Beauvoit B, et al. (1991) Differential sensitivity of the cellular compartments of Saccharomyces cerevisiae to protonophoric uncoupler under fermentative and respiratory energy supply. Biochemistry 30(47):11212-20
Abstract: The effect of a protonophoric uncoupler (CCCP) on the different cellular compartments was investigated in yeast grown aerobically on lactate. These cells were incubated in a resting cell medium under three conditions; in aerobiosis with lactate or glucose or in anaerobiosis with glucose as energetic substrate. For each condition, in vivo 31P NMR was used to measure pH gradients across vacuolar and plasma membrane and phosphorylated compound levels. Respiratory rate (aerobic conditions) and TPP+ uptake were measured independently. Concerning the polyphosphate metabolism, spontaneous NMR-detected polyphosphate breakdown occurred, in anaerobiosis and in the absence of CCCP. In contrast, in aerobiosis, polyphosphate hydrolysis was induced by addition of either CCCP or a vacuolar membrane ATPase-specific inhibitor, bafilomycin A1. Moreover, polyphosphates were totally absent in a null vacuolar ATPase activity mutant. The vacuolar polyphosphate content depended on two factors: vacuolar pH value, strictly linked to the vacuolar H(+)-ATPase activity, and inorganic phosphate concentration. CCCP was more efficient in dissipating the proton electrochemical gradient across vacuolar and mitochondrial membranes than across the plasma membrane. This discrepancy can be essentially explained by a difference of stimulability of each proton pump involved. As long as the energetic state (measured by NDP + NTP content) remains high, the plasma membrane proton ATPase is able to compensate the proton leak. Moreover, this ATPase contributes only partially to the generation of delta pH. The maintenance of the delta pH across the plasma membrane, that of the energetic state, and the cellular TPP+ uptake depend on the nature of the ATP-producing process.(ABSTRACT TRUNCATED AT 250 WORDS)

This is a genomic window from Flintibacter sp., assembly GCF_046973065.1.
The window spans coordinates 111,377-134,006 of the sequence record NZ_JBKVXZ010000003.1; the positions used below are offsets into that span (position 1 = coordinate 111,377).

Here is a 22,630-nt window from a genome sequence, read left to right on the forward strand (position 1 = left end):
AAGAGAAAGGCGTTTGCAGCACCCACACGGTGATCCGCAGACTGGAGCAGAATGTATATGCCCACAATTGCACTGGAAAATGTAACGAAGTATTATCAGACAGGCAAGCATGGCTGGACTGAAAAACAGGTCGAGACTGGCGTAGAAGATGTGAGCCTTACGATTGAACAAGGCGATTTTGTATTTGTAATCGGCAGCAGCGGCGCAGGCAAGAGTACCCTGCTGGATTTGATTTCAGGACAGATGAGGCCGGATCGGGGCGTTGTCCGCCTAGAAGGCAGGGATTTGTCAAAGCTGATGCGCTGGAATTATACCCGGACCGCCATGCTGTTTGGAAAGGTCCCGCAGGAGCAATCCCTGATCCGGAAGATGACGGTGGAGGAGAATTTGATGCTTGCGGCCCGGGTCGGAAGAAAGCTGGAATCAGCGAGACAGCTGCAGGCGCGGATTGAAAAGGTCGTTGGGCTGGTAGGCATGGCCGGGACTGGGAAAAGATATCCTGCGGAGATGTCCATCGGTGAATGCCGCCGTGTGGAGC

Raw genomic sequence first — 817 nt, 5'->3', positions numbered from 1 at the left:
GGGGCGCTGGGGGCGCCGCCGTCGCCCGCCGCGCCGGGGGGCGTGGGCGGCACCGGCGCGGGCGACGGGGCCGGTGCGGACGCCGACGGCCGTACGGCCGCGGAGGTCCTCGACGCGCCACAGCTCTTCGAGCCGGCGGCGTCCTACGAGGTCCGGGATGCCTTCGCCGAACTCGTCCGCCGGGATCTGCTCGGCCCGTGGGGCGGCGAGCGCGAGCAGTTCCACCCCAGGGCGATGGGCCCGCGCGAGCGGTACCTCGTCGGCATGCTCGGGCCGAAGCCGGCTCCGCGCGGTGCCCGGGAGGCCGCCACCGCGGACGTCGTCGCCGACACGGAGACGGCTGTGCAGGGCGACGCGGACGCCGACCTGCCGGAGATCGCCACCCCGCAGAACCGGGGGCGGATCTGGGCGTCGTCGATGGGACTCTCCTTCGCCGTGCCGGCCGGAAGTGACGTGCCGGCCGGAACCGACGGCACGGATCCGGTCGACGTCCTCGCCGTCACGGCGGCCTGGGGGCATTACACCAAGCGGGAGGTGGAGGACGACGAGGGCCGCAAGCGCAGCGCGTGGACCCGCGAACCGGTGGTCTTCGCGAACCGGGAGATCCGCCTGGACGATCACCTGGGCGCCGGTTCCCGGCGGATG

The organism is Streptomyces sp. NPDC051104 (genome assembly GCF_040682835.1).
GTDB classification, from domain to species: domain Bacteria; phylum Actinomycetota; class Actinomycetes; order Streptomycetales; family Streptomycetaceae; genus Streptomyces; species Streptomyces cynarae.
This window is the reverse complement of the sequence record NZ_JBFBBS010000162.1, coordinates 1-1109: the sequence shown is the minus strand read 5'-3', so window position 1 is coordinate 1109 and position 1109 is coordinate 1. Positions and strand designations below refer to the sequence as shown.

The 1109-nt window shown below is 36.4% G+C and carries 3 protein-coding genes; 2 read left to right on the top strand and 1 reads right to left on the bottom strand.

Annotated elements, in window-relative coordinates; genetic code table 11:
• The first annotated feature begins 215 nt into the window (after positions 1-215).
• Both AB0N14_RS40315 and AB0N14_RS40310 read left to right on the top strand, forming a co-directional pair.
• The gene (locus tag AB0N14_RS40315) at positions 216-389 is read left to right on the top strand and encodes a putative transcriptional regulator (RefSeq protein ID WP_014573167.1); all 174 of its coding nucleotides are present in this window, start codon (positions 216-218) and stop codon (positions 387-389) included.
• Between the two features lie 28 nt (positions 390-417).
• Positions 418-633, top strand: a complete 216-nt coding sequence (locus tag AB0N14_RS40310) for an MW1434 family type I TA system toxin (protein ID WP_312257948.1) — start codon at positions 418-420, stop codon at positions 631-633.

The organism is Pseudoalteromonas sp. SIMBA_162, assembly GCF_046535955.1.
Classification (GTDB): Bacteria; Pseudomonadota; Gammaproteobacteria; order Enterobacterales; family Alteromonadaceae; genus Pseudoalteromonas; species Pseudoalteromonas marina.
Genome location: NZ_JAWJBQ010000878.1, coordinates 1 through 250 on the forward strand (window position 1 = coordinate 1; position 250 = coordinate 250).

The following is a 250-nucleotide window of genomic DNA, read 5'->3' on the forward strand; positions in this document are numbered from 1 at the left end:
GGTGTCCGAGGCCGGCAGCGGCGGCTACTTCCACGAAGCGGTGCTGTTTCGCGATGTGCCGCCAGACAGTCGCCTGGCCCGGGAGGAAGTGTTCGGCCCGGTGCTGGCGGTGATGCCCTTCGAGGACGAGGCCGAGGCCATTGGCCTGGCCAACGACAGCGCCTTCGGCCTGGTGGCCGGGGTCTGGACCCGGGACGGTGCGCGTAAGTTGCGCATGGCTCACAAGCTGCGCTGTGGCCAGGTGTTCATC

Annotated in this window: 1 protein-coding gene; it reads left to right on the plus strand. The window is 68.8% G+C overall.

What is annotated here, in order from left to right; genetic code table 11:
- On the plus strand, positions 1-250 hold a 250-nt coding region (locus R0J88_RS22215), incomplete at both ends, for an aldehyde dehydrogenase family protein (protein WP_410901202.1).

|Status: Published||Type: Journal Article||PubMed ID: 1835654|
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